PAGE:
The ensemble is astonishing, actors dancing, dancers acting, laying it out for you like the best meal of your life, each course of the evening topping the last. This is a massive undertaking to direct, steering an audience of 60 throughout the building’s spaces, some of the rooms are only able to hold 5 at best, keeping it engaging and moving the actors with care and theatricality. Zoey Martinson who not only conceived the show but also directed it handles all of this with precision and ease. Her writing, her work – jaw-dropping. She is not just sole creator of this but also instigator collaborator of this spectacular event – inviting some of the best young artists in NYC to collaborate with her and in the end, she opens the night up to we the audience to join the collaboration.
There’s something suffocating all of us whether we realize it or not. Racism continues to strangle the breath out of this country. What can we do? Go and see this show and leave a little wiser and stronger and ready to stand by your fellow man.
Get your ticket and take a friend. You will want a companion on this journey, someone to process the night with and relive its brilliance.
Note: It is all standing and walking and so there is a coat rack for your coats and bags. Try to arrive light of stuff. If you are a Patron with mobility issues call the Audience Services Manager at (212) 647-0202, x331 or email email@example.com prior to your arrival to discuss seating etc…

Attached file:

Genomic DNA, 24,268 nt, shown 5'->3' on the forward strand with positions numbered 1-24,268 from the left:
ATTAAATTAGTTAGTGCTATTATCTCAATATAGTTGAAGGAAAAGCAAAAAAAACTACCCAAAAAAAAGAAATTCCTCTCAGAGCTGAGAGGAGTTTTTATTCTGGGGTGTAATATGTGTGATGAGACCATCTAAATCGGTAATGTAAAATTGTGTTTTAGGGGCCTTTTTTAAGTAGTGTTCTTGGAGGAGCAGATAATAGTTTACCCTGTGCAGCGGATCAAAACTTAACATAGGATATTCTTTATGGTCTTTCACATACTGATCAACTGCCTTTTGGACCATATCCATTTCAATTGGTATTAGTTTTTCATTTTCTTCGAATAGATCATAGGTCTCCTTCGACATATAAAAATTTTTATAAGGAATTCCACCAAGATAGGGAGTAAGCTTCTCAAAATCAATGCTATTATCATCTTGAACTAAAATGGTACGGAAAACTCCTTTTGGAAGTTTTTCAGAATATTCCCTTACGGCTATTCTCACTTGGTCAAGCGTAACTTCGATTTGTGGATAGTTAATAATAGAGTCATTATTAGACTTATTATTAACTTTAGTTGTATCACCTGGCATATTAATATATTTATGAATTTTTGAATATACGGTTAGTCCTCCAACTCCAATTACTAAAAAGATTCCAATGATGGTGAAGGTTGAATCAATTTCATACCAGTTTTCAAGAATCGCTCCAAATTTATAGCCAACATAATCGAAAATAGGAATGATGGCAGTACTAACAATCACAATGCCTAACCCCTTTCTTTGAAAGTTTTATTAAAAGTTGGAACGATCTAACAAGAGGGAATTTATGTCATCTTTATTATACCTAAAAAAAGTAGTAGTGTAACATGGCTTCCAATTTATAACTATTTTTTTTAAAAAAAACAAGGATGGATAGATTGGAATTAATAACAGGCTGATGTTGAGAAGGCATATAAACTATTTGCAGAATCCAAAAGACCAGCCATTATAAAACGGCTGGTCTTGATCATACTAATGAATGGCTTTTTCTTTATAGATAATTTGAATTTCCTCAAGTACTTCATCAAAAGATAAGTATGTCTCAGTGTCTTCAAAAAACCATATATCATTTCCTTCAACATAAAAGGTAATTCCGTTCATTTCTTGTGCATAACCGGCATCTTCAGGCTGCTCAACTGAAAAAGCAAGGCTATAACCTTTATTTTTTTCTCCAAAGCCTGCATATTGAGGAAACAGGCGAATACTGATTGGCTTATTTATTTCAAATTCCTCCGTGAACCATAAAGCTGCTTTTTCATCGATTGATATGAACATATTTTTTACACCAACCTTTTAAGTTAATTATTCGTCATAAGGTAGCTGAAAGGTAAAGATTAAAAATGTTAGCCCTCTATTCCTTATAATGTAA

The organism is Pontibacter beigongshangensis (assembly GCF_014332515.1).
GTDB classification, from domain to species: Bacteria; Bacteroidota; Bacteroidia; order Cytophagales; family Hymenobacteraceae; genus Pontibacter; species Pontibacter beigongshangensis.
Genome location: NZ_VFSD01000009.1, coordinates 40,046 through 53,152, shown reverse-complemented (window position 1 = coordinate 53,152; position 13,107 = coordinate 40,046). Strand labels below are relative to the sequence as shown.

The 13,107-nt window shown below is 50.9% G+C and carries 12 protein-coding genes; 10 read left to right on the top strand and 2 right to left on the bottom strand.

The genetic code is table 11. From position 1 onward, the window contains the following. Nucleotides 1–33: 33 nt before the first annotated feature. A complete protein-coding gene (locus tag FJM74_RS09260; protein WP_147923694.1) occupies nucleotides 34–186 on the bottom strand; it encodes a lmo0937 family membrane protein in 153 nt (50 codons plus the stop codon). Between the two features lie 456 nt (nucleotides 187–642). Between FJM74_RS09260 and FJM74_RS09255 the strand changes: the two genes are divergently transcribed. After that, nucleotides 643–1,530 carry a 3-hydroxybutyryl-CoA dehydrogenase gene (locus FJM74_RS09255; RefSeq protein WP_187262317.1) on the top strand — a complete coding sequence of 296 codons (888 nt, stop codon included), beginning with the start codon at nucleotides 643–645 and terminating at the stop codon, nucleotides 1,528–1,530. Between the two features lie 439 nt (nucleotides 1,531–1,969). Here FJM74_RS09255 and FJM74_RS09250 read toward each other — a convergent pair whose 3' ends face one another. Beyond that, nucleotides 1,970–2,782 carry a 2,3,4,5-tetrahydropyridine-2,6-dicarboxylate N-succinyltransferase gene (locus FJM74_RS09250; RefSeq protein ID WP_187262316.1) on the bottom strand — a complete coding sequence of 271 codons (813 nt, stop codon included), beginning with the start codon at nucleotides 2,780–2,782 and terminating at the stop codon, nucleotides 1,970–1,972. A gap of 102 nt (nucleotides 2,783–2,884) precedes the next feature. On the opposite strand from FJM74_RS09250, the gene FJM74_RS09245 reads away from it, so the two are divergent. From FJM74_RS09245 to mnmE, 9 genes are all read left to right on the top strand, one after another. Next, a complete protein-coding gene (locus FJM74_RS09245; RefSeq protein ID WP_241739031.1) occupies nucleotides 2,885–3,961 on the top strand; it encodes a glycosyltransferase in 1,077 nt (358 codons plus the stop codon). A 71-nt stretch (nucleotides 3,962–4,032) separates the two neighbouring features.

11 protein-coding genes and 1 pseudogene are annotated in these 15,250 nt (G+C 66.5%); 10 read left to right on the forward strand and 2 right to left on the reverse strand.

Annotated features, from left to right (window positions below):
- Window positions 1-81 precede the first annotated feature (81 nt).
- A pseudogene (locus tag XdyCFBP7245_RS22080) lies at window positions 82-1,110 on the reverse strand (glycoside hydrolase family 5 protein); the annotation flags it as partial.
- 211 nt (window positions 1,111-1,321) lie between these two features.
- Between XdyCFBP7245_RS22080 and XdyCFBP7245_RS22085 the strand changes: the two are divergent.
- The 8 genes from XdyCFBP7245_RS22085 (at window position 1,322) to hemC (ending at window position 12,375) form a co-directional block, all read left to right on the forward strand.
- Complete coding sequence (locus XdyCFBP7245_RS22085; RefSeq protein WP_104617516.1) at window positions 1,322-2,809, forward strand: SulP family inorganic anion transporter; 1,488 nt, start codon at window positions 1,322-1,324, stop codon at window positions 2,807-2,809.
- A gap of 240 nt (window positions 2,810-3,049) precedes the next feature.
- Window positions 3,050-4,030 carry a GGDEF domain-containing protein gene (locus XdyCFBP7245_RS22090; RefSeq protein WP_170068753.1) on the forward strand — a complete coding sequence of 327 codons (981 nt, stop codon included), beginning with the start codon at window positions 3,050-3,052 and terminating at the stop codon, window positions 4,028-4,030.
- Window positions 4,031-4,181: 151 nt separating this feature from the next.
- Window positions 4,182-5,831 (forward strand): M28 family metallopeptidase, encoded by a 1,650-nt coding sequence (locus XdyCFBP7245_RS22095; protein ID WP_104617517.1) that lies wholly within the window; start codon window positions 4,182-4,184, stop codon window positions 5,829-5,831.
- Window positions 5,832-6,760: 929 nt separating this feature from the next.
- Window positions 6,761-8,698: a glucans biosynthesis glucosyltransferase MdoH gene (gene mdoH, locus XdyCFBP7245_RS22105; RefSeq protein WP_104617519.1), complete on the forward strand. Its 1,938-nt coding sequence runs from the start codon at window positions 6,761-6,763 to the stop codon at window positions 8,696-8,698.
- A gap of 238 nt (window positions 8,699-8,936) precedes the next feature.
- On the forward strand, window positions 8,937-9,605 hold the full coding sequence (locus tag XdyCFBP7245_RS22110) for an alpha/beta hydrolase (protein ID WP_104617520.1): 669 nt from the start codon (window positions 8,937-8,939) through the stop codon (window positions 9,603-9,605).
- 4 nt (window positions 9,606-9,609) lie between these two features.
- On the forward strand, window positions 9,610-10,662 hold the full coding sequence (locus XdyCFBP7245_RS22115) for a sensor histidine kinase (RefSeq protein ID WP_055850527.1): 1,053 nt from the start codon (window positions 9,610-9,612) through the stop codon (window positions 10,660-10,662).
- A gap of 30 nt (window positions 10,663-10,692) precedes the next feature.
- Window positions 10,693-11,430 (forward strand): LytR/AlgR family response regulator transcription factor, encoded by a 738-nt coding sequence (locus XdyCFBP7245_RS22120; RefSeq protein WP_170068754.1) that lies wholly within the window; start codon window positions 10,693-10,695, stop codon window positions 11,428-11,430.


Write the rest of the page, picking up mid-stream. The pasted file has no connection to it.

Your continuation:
The Black History Museum…is conceived and directed by Zoey Martinson and created in collaboration with poet and performer Kareem M. Lucas, sketch writer Jonathan Braylock, visual artist Brandan “B-mike” Odums, Dramaturge Arminda Thomas, scenic designer D’Vaughn Agu, costume designer Ari Fulton, sound designer and composer Avi Amon.
With: Kareem M. Lucas, Robert King, Marcia Berry, Landon Woodson, Tabatha Gayle, Toni Ann DeNoble, Langston Darby, Latra Wilson, Telly Fowler, Taylor Boyland, and Eury German, with additional video dance by Briana Reed.
Additional Creative Team: choreographer Francesca Harper, additional writing by Robert King and Shenovia Large, video choreographer Abdul Latif, lighting designer Ayumu Poe Saegusa, projection designer Brittany Bland, animator Daria Amai Shelton, cinematographer Katherine Castro, gaffer Justin W. King, visual artists Paula Champagne, Kalin Norman, Shariffa Ali, Laetitia Ky and Yusef Miller; writers Robert King and Shenovia Large, researcher A.J. Muhammad, production manager Clementine Seely, stage manager Alex B. West, and assistant stage manager Josephine Ronga.
The Black History Museum… HERE, 145 Sixth Avenue in Manhattan. Tickets $25 general admission, and $50 pay-it-forward (the latter including a $25 tax deduction) —can be purchased by visiting HERE or by calling 212-647-0202. In-person sales at the box office after 5pm only on performance days and two hours prior to curtain for matinees. For Group Sales, contact firstname.lastname@example.org.
Performances November 12th – 24th: Tuesdays–Saturdays at 7pm, Saturdays–Sundays at 3pm
HERE (145 Sixth Avenue, Manhattan) Enter on Dominick street
$15–$50; here.org; 212-647-0202
(NOTE: The performance lasts 2 hours plus without intermission, and audience members will be standing, walking, navigating stairs, and continually moving throughout HERE’s many spaces. Recommend you wear comfortable shoes. HERE will provide coat check, though recommended that you leave bags and parcels at home. HERE cannot take responsibility for any checked items and ask that you please plan accordingly.
There is absolutely NO LATE ADMITTANCE, nor are refunds or exchanges given for late arrivals or missed performances. The box office will open 2 hours before each performance.
No outside food or beverages will be allowed inside the museum. There will be no concessions offered at HERE during these performances, though we do have a drinking fountain on our lower level.
The performance also features haze and flashing lights.